Last week’s post on the Las Vegas Raiders’ stadium got me thinking about scheduling language in construction contracts.  Scheduling is a critically important piece of the construction contract puzzle, yet not all contracts contain firm schedules or even start dates.  This may be because the general contractor wants some flexibility as to when the work will start. But, for the subcontractor, an elusive start date can wreak havoc on its operations.  We recommend clear language in the contract as to when the work is expected to start and some remedy if the contract is materially delayed.

Here is some typical Scheduling language that we see:

TIME IS OF THE ESSENCE Time is of the essence for both Parties. They mutually agree to see to the performance of their respective obligations so that the entire Project may be completed in accordance with the Subcontract Documents and particularly the Progress Schedule as set forth in Attachment A.

Areas of Concern

We often see provisions that limit a subcontractor’s remedy should the project be delayed. For example:

In the event of any delay in the Project or the Subcontract Work, whether or not caused by Contractor, Subcontractor’s sole and exclusive remedy for such delay shall be a commensurate extension in time for the performance of the Subcontractor Work.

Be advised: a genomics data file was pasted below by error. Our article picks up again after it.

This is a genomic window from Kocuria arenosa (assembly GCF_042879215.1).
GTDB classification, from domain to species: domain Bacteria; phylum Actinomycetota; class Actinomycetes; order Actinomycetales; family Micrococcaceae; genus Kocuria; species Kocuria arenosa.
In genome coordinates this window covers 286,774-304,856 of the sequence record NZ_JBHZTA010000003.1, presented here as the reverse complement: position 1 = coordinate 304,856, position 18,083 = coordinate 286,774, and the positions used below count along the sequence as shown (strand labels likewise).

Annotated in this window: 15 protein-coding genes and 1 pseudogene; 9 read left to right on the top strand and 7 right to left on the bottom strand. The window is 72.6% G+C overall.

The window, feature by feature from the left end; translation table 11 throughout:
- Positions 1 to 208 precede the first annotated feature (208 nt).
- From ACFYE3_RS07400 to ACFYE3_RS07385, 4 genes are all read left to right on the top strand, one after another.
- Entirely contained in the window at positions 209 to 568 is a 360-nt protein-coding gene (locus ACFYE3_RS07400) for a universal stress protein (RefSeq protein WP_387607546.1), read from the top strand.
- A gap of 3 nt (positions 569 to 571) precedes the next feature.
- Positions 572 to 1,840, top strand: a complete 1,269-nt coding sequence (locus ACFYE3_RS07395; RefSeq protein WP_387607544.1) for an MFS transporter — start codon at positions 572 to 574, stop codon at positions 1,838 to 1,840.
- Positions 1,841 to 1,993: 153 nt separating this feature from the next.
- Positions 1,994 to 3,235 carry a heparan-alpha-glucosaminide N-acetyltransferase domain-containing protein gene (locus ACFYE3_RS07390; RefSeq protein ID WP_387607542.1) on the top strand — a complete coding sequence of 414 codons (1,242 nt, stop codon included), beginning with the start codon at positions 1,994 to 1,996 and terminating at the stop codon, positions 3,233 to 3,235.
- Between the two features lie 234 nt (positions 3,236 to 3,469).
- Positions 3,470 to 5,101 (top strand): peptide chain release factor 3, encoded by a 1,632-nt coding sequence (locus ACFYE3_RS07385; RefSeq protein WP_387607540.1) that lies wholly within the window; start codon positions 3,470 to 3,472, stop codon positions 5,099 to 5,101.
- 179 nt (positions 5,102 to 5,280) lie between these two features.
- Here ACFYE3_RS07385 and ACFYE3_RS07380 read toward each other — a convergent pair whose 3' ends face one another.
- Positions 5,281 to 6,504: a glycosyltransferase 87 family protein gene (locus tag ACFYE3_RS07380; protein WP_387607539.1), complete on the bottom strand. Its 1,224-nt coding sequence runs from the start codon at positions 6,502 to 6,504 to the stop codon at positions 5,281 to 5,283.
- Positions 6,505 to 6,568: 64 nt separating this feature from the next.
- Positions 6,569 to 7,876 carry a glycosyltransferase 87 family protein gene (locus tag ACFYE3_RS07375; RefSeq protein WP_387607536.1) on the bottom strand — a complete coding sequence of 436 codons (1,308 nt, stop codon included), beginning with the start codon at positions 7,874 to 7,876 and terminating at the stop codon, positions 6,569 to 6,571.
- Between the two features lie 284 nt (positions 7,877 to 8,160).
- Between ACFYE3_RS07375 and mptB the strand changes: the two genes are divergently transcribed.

If you had planned for this project to be completed over the winter, and now it’s extending into your busy summer, you cannot recover overtime pay for your employees finish this job while working on others.

We also see provisions that assess liquidated damages in a heavy-handed way.  For example:

Nothing in this Section shall be construed to preclude Contractor from levying and assessing liquidated damages against Subcontractor for any delay in performance by Subcontractor unless such delay shall be caused solely and completely by fault of Contractor, or assessing Subcontractor for any liquidated damages assessed against Contractor under the Contractor’s Subcontract where such liquidated damages are caused in whole or in part by Subcontractor’s delay in performance of its work.

How often will you be able to prove that the upstream contractor is solely responsible for delays?  That is a pretty difficult burden.

Take Away: As you review your construction contracts, be on the lookout for the scheduling provisions.  Do they allow you any flexibility to demand additional compensation if the project is materially delayed? If you are not sure, we recommend you have an experienced construction attorney review your contract.